Women are discouraged, however, from lifting weights, or any other strenuous workouts in order to protect the baby from harm, therefore alternative forms of exercise are encouraged such as gentle, prenatal yoga.

A study done in India researched the effectiveness of yoga on pregnancy outcomes. Doctors enrolled 169 pregnant women in daily yoga classes, and 166 women in daily walks.

Results of all pregnancies were monitored and the results were as follows: pre-term labor was significantly lower in the yoga group, complications including intrauterine growth retardation, and pregnancy-induced hypertension were also significantly lower in the yoga group, and finally, the number of babies with birth weight under 2500 grams was higher in the yoga group (Shamanthakamani, 2005).

This study demonstrates that not only is yoga safe to practice while pregnant, but it should be encouraged to improve the well-being of the baby, as well as the mother.

In society today, I feel as though yoga is not targeted to pregnant mothers enough. These statistics from research studies prove that yoga is very beneficial, and should be promoted for everyone to participate, especially pregnant women. I believe that if women took their health into consideration while pregnant, and began practicing yoga, we would notice a powerful change in the health of the new generations of babies.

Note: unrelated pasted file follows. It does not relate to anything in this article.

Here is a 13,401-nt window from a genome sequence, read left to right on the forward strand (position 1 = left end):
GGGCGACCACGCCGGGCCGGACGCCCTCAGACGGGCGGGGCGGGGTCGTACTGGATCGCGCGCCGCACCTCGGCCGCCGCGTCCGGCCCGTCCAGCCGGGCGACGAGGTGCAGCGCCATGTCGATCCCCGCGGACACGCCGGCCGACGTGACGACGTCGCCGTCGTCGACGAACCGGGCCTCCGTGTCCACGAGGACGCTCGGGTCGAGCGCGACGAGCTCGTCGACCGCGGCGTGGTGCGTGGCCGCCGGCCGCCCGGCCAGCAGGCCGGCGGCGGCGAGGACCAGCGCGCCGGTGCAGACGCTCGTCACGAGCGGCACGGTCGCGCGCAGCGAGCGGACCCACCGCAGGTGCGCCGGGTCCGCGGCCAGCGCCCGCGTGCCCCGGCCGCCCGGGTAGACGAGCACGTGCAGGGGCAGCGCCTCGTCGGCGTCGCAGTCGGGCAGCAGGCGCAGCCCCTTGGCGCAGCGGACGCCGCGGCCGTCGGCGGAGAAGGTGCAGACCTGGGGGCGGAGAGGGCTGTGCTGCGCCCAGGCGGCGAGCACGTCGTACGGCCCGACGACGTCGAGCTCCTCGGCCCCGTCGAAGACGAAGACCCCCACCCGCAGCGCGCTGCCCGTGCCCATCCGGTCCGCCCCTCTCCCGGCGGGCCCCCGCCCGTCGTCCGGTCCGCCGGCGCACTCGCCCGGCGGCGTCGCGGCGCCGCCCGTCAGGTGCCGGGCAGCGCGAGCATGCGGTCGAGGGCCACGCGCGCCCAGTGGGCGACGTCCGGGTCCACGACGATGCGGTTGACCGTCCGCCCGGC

Another doctor who encourages yoga among pregnant women is Dr. Janet Balaskas. She is the author of the book, The Encyclopedia of Pregnancy and Birth, and wrote that, “The woman giving birth needs to learn to trust her body and its potential.” (Balaskas, J.) This sort of mentality is taught through yoga practice in that one must be able to trust their minds while meditating and exploring themselves. Balaskas also argues that a woman’s body is designed to give birth in an upright position in which the woman is squatting. To strengthen legs muscles without demanding workouts, a yoga-based program is recommended by Balaskas to “develop strength without overdoing it” (Balaskas, J.).